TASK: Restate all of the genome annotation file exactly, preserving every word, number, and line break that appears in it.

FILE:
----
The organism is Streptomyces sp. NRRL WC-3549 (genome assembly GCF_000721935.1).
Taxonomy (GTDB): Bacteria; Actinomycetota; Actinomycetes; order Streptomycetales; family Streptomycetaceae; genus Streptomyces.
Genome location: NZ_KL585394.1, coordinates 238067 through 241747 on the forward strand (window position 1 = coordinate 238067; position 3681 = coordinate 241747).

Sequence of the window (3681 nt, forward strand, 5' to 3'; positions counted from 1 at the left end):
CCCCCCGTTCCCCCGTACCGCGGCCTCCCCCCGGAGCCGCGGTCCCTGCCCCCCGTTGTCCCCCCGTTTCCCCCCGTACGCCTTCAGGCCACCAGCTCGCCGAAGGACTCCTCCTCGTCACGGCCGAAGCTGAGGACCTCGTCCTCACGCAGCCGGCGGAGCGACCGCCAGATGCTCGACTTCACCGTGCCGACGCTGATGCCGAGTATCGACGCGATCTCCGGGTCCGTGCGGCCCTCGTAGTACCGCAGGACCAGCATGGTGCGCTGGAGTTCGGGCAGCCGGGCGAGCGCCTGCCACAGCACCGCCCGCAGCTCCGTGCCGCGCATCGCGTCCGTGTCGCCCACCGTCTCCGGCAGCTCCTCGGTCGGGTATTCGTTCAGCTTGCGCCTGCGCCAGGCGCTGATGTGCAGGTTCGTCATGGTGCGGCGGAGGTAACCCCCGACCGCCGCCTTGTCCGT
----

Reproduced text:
The organism is Streptomyces sp. NRRL WC-3549 (genome assembly GCF_000721935.1).
Taxonomy (GTDB): Bacteria; Actinomycetota; Actinomycetes; order Streptomycetales; family Streptomycetaceae; genus Streptomyces.
Genome location: NZ_KL585394.1, coordinates 238067 through 241747 on the forward strand (window position 1 = coordinate 238067; position 3681 = coordinate 241747).

Sequence of the window (3681 nt, forward strand, 5' to 3'; positions counted from 1 at the left end):
CCCCCCGTTCCCCCGTACCGCGGCCTCCCCCCGGAGCCGCGGTCCCTGCCCCCCGTTGTCCCCCCGTTTCCCCCCGTACGCCTTCAGGCCACCAGCTCGCCGAAGGACTCCTCCTCGTCACGGCCGAAGCTGAGGACCTCGTCCTCACGCAGCCGGCGGAGCGACCGCCAGATGCTCGACTTCACCGTGCCGACGCTGATGCCGAGTATCGACGCGATCTCCGGGTCCGTGCGGCCCTCGTAGTACCGCAGGACCAGCATGGTGCGCTGGAGTTCGGGCAGCCGGGCGAGCGCCTGCCACAGCACCGCCCGCAGCTCCGTGCCGCGCATCGCGTCCGTGTCGCCCACCGTCTCCGGCAGCTCCTCGGTCGGGTATTCGTTCAGCTTGCGCCTGCGCCAGGCGCTGATGTGCAGGTTCGTCATGGTGCGGCGGAGGTAACCCCCGACCGCCGCCTTGTCCGT